Four intra-community dialogues were organized in late April to allow people to express their fears and frustrations in an open setting. The expression of grievances was viewed as highly cathartic and helpful for the communities. The events also allowed communities to identify members they could trust to represent them at the All Jonglei Conference.

Through the smaller dialogues several key issues were identified including underdevelopment, high unemployment, lack of resources such as schools and roads and clean water, trauma, theft of livestock, food insecurity, and the abduction and trafficking of women and children.

The five-day All Jonglei Conference was held in May in Bor, the capital of Jonglei. The conference attracted 84 delegates representing all the communities and all levels of government. In his introductory remarks the archbishop stated the four reasons for the conference:

  • Offer the six tribes of Jonglei the chance to come and reason together
  • Find how to rebuild the social trust we have lost over the years
  • To seek the healing of our social divisions, and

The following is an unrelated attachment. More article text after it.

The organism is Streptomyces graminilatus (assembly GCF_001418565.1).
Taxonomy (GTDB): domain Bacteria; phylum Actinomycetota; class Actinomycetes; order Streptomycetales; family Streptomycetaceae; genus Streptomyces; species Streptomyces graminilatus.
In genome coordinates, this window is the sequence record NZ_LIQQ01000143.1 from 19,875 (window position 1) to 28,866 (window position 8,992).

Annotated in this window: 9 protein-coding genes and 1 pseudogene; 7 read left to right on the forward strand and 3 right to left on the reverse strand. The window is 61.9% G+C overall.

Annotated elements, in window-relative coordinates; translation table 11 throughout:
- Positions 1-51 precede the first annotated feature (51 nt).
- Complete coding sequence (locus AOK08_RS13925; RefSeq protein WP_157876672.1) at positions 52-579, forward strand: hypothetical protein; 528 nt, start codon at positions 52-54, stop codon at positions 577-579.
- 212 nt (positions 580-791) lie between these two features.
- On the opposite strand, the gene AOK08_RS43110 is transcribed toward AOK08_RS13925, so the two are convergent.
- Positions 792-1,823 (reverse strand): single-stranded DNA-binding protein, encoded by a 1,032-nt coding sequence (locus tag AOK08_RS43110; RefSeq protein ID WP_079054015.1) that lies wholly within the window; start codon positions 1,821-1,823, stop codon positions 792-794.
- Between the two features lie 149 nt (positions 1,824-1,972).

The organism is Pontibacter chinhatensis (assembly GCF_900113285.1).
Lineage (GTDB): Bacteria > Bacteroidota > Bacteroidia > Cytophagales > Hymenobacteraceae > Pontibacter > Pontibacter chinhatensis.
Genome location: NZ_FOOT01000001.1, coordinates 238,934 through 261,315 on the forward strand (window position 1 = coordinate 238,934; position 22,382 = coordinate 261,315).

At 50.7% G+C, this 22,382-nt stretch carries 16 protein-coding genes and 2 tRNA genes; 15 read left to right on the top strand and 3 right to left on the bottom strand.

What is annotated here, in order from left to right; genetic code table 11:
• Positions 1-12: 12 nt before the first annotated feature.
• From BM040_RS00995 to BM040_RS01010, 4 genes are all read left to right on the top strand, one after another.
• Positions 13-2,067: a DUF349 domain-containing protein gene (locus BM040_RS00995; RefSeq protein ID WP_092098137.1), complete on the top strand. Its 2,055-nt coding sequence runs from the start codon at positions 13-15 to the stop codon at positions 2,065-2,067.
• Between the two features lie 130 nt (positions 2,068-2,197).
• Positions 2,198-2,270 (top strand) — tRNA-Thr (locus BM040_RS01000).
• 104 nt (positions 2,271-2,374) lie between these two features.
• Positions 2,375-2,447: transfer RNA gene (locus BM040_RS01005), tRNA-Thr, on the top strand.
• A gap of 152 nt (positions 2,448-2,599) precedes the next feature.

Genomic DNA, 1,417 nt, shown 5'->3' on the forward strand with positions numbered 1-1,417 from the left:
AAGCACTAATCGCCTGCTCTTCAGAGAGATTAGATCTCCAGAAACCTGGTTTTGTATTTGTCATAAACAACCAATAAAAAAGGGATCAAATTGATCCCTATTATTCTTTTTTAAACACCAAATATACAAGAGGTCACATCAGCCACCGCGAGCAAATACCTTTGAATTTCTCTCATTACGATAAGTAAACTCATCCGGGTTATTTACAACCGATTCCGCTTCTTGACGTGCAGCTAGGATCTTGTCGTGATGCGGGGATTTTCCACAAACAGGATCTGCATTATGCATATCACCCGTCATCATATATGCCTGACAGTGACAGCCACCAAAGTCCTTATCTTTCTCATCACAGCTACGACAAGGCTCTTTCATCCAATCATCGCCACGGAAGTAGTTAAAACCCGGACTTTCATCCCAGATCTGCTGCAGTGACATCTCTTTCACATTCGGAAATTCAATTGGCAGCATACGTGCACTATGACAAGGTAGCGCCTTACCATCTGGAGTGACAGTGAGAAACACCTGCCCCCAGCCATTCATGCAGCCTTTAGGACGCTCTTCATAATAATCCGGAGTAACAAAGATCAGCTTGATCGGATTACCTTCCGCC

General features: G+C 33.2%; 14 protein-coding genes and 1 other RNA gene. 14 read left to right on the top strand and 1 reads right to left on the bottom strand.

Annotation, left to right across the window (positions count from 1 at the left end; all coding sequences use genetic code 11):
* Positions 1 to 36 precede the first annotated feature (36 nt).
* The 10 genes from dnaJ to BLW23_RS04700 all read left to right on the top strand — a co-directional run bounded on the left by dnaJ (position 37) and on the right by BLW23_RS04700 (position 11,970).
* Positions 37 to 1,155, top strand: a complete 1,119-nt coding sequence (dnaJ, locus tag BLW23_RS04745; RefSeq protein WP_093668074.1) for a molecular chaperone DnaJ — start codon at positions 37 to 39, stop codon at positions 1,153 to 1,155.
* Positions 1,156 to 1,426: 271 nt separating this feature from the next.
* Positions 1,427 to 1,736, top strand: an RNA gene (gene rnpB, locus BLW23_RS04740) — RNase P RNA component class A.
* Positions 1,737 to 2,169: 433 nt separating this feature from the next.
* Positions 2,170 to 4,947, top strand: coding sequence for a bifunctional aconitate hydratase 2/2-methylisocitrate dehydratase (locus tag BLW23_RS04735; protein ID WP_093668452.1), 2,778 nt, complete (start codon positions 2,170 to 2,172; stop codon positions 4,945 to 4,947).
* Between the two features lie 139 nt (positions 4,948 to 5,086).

• The restoration of our broken relationships through the involvement and active participation of our communities.

The meetings were long and contentious, with representatives airing their grievances directly to one another in an open forum. But engaging in open and honest dialogue without recriminations or mocking allowed the delegates to develop trust in one another. As the archbishop stated, “What people spoke from the heart is important. It is vital to release all the pain for meaningful dialogue to take place, but what is important is that people are showing respect for one another.” And also that, “We cannot have fellowship without forgiveness. We need to have mercy on one another.”